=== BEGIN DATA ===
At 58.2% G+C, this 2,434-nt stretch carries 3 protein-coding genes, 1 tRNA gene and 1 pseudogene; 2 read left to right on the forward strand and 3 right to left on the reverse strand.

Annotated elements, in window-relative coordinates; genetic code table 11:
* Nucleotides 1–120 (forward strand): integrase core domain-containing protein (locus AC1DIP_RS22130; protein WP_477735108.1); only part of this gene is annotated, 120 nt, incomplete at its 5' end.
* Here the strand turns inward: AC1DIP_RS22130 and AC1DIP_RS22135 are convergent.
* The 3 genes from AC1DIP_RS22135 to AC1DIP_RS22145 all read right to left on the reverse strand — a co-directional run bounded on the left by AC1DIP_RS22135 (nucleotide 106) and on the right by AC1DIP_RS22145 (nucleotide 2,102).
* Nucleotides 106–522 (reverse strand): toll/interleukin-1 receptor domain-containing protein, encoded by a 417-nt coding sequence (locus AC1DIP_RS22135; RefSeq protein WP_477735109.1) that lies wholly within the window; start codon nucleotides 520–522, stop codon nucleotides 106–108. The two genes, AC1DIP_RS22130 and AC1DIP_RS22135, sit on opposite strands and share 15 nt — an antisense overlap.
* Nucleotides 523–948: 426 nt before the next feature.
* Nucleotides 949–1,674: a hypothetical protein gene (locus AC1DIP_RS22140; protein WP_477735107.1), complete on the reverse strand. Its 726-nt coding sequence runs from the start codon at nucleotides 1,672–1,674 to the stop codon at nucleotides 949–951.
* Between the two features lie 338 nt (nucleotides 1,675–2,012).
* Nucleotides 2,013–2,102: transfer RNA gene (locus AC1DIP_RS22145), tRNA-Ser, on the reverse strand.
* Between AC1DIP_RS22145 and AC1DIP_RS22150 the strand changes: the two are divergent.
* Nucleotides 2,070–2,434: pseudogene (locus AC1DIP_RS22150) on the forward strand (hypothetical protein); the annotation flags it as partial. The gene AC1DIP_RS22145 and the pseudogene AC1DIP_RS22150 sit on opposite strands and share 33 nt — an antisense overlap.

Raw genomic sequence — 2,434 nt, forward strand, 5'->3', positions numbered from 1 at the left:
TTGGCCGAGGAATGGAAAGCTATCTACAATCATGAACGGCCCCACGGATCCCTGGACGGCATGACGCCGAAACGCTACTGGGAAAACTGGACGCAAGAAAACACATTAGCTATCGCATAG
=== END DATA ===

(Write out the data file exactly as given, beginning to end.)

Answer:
At 58.2% G+C, this 2,434-nt stretch carries 3 protein-coding genes, 1 tRNA gene and 1 pseudogene; 2 read left to right on the forward strand and 3 right to left on the reverse strand.

Annotated elements, in window-relative coordinates; genetic code table 11:
* Nucleotides 1–120 (forward strand): integrase core domain-containing protein (locus AC1DIP_RS22130; protein WP_477735108.1); only part of this gene is annotated, 120 nt, incomplete at its 5' end.
* Here the strand turns inward: AC1DIP_RS22130 and AC1DIP_RS22135 are convergent.
* The 3 genes from AC1DIP_RS22135 to AC1DIP_RS22145 all read right to left on the reverse strand — a co-directional run bounded on the left by AC1DIP_RS22135 (nucleotide 106) and on the right by AC1DIP_RS22145 (nucleotide 2,102).
* Nucleotides 106–522 (reverse strand): toll/interleukin-1 receptor domain-containing protein, encoded by a 417-nt coding sequence (locus AC1DIP_RS22135; RefSeq protein WP_477735109.1) that lies wholly within the window; start codon nucleotides 520–522, stop codon nucleotides 106–108. The two genes, AC1DIP_RS22130 and AC1DIP_RS22135, sit on opposite strands and share 15 nt — an antisense overlap.
* Nucleotides 523–948: 426 nt before the next feature.
* Nucleotides 949–1,674: a hypothetical protein gene (locus AC1DIP_RS22140; protein WP_477735107.1), complete on the reverse strand. Its 726-nt coding sequence runs from the start codon at nucleotides 1,672–1,674 to the stop codon at nucleotides 949–951.
* Between the two features lie 338 nt (nucleotides 1,675–2,012).
* Nucleotides 2,013–2,102: transfer RNA gene (locus AC1DIP_RS22145), tRNA-Ser, on the reverse strand.
* Between AC1DIP_RS22145 and AC1DIP_RS22150 the strand changes: the two are divergent.
* Nucleotides 2,070–2,434: pseudogene (locus AC1DIP_RS22150) on the forward strand (hypothetical protein); the annotation flags it as partial. The gene AC1DIP_RS22145 and the pseudogene AC1DIP_RS22150 sit on opposite strands and share 33 nt — an antisense overlap.

Raw genomic sequence — 2,434 nt, forward strand, 5'->3', positions numbered from 1 at the left:
TTGGCCGAGGAATGGAAAGCTATCTACAATCATGAACGGCCCCACGGATCCCTGGACGGCATGACGCCGAAACGCTACTGGGAAAACTGGACGCAAGAAAACACATTAGCTATCGCATAG